2595

Unitarian Universalist Campus 2605

The concept was to anchor the project into the hil


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Green/Brides Room

Arrival Space Storeage Restroom Restroom

Stage Choir


The nature chapel, being the ďŹ rst piece of the project designed became the conceptual driver for the rest of the project. The design revolved around a little known fact that 90% of the life in the desert exists within the ďŹ rst two inches. The intention was to bring the eye level down to that plane to highlight the desert life that we may constantly be missing. This was done by digging out the earth and placing up retaining walls made from the local rocks found in the excavation. From this mass base a tectonic structure would be lofted above to provide shading in this harsh desert climate halfway along the nature path. This shade persuades one to linger and becomes a space for contemplation. Located at the top of the most prominent hill from the street, the chapel also acts as a beacon for the campus, particually at night when it is illuminated from within.


The nature chapel, being the first piece of the project designed became the conceptual driver for the rest of the project. The design revolved around a little known fact that 90% of the life in the desert exists within the first two inches. The intention was to bring the eye level down to that plane to highlight the desert life that we may constantly be missing. This was done by digging out the earth and placing up retaining walls made from the local rocks found in the excavation. From this mass base a tectonic structure would be lofted above to provide shading in this harsh desert climate halfway along the nature path. This shade persuades one to linger and becomes a space for contemplation. Located at the top of the most prominent hill from the street, the chapel also acts as a beacon for the campus, particularly at night when it is illuminated from within.


TRELLIS TOWER VERTICAL FARM CL A S S S EME ST E R PR OG R A M LOCAT I O N

ARC301 Fall 2013 Vertical Farm 370 Drumm St San Francisco, CA 94111

Located just north of The Embarcadero Center in San Francisco, the challenge of designing a vertical farm in an urban environment was increased by the massive shadow cast upon the site throughout the day. This project consisted of a farmers market, health center, and museum tours of the vertical farms, making it a true center for health and wellness.


l i a t e R & t e k r a M

The site just so happened to b zoning distric The site was located at the intersection of three separate zoning districts.three Thus separate the program commercial and business d worked to combine elements from all three into he space. The ground floor of the project took The ground oor of the on most of the public program featuring a farmers market, selling produce grown within the program featuring a fa within the tow tower, a fitness center promoting a healthy lifestyle and of course all shipping andgrown receiving healthy lifestyle an facilities. On the backside of the project where there was little to no solar gain to be utilized recieving faciliti the space took on some other programs. The bottom two pods became commercial office space, where there w bringing a lot of life and daily activity to the space. The top two pods became penthouse apart-utilized the ments, providing gorgeous views out onto the city scape of San Francisco. Finally transitioning programs comme between each of the pods exists a public green space open to all visitors of the tower. life a top a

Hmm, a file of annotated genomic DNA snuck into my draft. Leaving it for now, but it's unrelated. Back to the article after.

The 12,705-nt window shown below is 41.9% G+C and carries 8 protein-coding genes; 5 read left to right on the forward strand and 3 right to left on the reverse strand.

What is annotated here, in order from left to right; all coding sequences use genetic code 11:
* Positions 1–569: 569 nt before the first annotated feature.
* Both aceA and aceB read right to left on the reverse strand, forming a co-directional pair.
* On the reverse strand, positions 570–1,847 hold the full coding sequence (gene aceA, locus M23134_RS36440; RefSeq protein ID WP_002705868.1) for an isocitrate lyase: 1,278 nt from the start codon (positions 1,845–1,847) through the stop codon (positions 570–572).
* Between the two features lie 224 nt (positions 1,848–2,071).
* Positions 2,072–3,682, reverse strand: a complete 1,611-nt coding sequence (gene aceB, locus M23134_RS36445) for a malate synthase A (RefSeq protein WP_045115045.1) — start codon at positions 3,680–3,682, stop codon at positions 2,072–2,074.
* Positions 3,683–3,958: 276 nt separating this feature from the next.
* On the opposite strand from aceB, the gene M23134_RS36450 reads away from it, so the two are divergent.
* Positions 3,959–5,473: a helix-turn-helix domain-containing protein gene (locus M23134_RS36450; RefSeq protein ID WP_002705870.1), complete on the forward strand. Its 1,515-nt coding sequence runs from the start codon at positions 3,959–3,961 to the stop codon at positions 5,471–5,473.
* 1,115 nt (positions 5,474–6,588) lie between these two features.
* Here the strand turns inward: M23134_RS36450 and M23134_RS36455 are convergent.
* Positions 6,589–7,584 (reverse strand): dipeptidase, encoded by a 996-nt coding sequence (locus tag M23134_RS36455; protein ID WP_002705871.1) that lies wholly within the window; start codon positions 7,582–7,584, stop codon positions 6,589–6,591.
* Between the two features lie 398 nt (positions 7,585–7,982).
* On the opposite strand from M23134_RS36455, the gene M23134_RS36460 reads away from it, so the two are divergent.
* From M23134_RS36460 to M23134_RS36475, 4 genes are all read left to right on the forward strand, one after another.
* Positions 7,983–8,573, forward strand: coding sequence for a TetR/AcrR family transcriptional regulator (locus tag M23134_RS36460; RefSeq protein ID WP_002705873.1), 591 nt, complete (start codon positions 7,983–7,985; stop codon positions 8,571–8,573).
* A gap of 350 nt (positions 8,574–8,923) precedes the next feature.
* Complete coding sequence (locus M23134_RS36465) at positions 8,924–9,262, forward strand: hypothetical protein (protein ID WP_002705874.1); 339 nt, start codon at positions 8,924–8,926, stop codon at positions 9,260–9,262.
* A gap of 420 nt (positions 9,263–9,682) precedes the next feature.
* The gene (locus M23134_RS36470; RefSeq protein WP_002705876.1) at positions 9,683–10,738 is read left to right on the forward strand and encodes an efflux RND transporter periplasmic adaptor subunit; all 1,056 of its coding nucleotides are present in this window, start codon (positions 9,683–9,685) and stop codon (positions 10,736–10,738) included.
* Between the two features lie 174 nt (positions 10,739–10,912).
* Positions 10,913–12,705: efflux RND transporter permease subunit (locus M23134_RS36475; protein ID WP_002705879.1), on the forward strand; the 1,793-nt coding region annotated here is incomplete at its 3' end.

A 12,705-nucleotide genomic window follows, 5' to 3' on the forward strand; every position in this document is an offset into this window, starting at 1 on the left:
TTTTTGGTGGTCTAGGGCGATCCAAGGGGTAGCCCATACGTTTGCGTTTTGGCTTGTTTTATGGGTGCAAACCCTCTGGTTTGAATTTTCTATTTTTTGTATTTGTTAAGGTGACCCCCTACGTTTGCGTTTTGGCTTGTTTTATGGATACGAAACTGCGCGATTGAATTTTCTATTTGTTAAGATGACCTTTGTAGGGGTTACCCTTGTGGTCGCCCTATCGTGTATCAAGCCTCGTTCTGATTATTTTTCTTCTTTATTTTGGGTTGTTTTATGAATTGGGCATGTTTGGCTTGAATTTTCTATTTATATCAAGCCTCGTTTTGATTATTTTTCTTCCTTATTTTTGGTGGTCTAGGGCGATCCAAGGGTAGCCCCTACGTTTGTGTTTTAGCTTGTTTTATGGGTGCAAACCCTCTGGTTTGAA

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be located at the interesection of cts, a marketUnlike and retail district, the a design of a vertical farm revolved around capturing the most solar exposure as posmost projects, district and a residentail district. sible, and also unlike most projects, the site had the problem of being fully shaded throughout most of the project took on most of the public day due to theproduce scale of The Embarcadero Center located just to the south of the site. In order to maximize the armers market, selling wer, a ďŹ tness center promoting a solar exposure on the bottom levels the facade had to be facing to the east and the south to capture the most nd of course all shipping and sunlight possible in the early morning before the shadow of the Embarcadero center and the rest of the city ies. On the backside of the project acrossgain the site. As the building rose out of that shadow it shifted to a more south-east, south-west facade was little to cast no solar to be space tookorientation on some in other order to get the maximum amount of sunlight throughout the day. This twisting of the vegetas. The bottom pods became tiontwo up though the building required a complex twisting structure to support it and provide seismic stability. ercial ofďŹ ce space, bringing a lot of This resulted in a sortThe of twisting trellis, supporting the vegetation up though the building. and daily activity to the space. p two pods became penthouse appartments, providing gorgeous views out onto the cityscape of San Francisco. Finally transitioning between each of the pods exists a public green space open to all visitors of the tower.


APARTMENT LEVEL